SAFETY ADVICE: FLOODING
As a home or business owner, you can significantly reduce the damage and upset caused by taking a few simple preparations – especially if you live in an area where there is a high risk of flooding, or if you have had a flood before.
The Council of the Isles of Scilly, the emergency services, and the Environment Agency will help where they can, but primarily you are responsible for protecting your own property.
If you require sandbags as a precautionary measure you will need to make your own arrangements to purchase them. If your property is at risk of flooding, be prepared by ensuring you have some at your property ready to fill. The Council of the Isles of Scilly has in place an Emergency Management Plan and will respond to flooding events. When flooding is widespread, it is not possible to respond to every call for assistance at once, and our priority has to be to save lives.
If life is at risk, call 999.
PREPARING FOR A FLOOD
Get some sandbags to block doors and airbricks (making sure there is adequate ventilation).
Make a flood kit. Keep a torch, battery radio, emergency numbers, rubber gloves, and your insurance policy in a safe place.
Know where your mains electricity and gas supply switches are.
Keep a list of useful numbers to hand (your insurance company, the Environment Agency Floodline number, etc).
Do not underestimate the damage a flood can do. Contact your insurance company to make sure you have adequate flood cover.
Do not assume everyone knows what to do. Make a family flood plan.
Do not wait for the flood happen. Floods can occur very quickly. Be Flood Ready.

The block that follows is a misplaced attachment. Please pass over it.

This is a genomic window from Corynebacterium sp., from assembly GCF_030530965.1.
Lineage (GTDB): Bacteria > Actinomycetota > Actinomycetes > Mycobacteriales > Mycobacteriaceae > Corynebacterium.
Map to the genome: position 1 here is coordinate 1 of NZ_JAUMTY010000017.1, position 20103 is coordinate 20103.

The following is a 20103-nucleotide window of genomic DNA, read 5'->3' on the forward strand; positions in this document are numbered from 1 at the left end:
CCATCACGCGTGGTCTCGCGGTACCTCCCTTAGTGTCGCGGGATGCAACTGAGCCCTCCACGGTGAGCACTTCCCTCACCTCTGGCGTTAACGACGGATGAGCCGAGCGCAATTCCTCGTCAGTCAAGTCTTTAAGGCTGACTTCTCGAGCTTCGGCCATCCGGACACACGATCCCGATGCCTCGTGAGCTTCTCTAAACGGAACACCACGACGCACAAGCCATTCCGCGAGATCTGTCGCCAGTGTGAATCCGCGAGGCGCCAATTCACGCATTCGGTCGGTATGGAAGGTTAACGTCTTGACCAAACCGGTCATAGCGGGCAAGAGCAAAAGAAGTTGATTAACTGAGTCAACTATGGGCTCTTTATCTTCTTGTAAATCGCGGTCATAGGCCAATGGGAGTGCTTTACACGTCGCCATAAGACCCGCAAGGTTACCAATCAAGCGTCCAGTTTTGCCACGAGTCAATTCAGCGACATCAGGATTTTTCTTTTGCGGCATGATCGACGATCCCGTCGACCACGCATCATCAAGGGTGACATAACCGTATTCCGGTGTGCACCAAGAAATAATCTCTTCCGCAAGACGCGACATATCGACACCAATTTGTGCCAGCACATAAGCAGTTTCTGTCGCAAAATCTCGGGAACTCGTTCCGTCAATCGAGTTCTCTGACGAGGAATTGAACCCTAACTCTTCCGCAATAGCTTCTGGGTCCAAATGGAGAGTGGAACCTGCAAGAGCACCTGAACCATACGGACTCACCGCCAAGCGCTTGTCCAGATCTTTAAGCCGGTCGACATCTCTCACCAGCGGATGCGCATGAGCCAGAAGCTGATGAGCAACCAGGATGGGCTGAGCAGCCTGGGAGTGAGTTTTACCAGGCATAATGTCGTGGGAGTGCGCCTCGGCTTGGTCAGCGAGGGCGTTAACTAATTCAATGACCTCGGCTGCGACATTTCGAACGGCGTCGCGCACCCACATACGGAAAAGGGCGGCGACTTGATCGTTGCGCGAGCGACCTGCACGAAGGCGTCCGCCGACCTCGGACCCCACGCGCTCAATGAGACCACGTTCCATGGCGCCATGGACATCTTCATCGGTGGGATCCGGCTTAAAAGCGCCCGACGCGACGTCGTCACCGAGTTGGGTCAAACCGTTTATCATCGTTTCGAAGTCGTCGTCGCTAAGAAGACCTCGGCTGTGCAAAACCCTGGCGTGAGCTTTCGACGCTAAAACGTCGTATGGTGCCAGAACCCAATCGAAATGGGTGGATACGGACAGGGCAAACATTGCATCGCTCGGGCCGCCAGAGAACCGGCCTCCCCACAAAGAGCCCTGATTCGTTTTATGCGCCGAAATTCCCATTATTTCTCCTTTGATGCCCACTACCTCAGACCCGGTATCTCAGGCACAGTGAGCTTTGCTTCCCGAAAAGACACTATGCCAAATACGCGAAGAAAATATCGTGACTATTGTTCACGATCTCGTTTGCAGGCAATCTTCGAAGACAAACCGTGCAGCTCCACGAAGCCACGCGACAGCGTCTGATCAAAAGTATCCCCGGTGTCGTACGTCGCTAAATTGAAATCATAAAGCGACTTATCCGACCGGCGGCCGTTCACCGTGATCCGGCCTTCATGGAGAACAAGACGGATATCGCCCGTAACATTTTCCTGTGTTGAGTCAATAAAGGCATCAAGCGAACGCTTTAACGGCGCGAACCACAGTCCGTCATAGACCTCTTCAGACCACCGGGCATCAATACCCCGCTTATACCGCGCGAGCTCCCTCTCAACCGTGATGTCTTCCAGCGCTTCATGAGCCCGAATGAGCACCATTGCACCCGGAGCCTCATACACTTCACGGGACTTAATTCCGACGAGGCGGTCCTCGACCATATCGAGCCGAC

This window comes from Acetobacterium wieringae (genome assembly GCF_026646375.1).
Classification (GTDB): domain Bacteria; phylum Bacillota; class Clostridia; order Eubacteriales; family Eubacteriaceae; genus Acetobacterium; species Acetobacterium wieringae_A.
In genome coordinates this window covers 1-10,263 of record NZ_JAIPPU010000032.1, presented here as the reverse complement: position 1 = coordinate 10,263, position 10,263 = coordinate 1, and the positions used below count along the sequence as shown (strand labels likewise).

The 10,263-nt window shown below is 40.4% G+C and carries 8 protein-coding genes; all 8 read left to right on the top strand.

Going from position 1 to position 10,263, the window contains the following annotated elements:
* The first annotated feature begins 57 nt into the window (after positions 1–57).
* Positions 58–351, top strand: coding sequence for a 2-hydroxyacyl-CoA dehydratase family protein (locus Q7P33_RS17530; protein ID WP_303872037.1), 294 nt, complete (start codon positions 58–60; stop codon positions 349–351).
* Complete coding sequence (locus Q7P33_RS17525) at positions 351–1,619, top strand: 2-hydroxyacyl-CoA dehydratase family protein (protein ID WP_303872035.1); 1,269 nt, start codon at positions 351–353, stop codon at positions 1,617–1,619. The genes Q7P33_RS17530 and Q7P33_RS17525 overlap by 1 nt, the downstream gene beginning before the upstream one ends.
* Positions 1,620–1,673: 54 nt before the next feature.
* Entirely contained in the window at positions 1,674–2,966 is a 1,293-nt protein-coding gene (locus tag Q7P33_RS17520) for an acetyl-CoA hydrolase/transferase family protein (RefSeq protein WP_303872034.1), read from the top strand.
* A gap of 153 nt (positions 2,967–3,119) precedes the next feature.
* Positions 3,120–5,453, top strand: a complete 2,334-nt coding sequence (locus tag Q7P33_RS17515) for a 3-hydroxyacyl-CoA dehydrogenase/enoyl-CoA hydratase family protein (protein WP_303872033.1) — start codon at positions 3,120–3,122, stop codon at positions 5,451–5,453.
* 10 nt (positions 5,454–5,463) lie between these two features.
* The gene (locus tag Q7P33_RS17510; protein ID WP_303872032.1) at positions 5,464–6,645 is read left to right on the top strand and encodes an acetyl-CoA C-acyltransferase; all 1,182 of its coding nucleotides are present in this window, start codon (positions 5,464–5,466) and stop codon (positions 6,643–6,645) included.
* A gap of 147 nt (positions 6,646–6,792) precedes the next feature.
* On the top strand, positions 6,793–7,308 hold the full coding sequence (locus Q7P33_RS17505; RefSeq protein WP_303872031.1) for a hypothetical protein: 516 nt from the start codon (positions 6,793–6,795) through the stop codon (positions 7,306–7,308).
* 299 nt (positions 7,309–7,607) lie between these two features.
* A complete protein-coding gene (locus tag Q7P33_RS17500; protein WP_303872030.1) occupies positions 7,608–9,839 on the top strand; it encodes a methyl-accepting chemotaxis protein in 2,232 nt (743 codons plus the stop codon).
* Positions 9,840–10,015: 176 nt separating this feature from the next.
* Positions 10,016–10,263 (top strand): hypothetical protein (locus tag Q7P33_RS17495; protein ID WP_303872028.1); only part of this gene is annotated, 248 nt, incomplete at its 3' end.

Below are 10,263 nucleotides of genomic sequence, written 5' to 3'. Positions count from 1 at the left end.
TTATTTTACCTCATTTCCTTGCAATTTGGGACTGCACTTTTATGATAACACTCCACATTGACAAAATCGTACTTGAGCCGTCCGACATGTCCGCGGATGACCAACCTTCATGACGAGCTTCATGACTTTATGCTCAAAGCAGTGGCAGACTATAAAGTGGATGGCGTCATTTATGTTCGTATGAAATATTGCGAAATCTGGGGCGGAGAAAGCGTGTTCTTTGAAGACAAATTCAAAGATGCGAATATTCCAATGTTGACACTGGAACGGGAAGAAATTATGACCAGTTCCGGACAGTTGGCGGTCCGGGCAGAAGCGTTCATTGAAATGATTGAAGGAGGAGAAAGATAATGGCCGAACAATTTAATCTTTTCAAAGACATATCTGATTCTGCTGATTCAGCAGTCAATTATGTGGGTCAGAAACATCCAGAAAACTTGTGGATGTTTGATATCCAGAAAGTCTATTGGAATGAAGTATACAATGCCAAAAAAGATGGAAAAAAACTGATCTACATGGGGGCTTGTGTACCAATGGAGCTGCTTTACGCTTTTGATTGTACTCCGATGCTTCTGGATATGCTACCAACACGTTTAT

DURING A FLOOD
Remember that during a storm the emergency services will be very busy. Only call for immediate assistance if there is risk to life.
Keep an eye on weather reports on local television or radio news channels. Do not travel in heavy rainstorms unless absolutely necessary.
Look after neighbours. People have been known to suffer from hypothermia after their homes have become flooded with cold rainwater even in summer.
Do not attempt to drive through flooded roads or fords. The water is often deeper than it looks and may be moving quite fast. Your vehicle may be swept away or become stranded.
Do not try to walk through flooded areas. Even shallow water moving fast can sweep you off your feet and there may be hidden dangers such as open drains, damaged road surfaces, submerged debris and deep channels: these can cause serious injury or even death.
Do not take boats onto rivers or walk alongside rivers – this is extremely dangerous in a flood situation.
Do not allow children to play in floodwater – it can be contaminated with sewage and chemicals.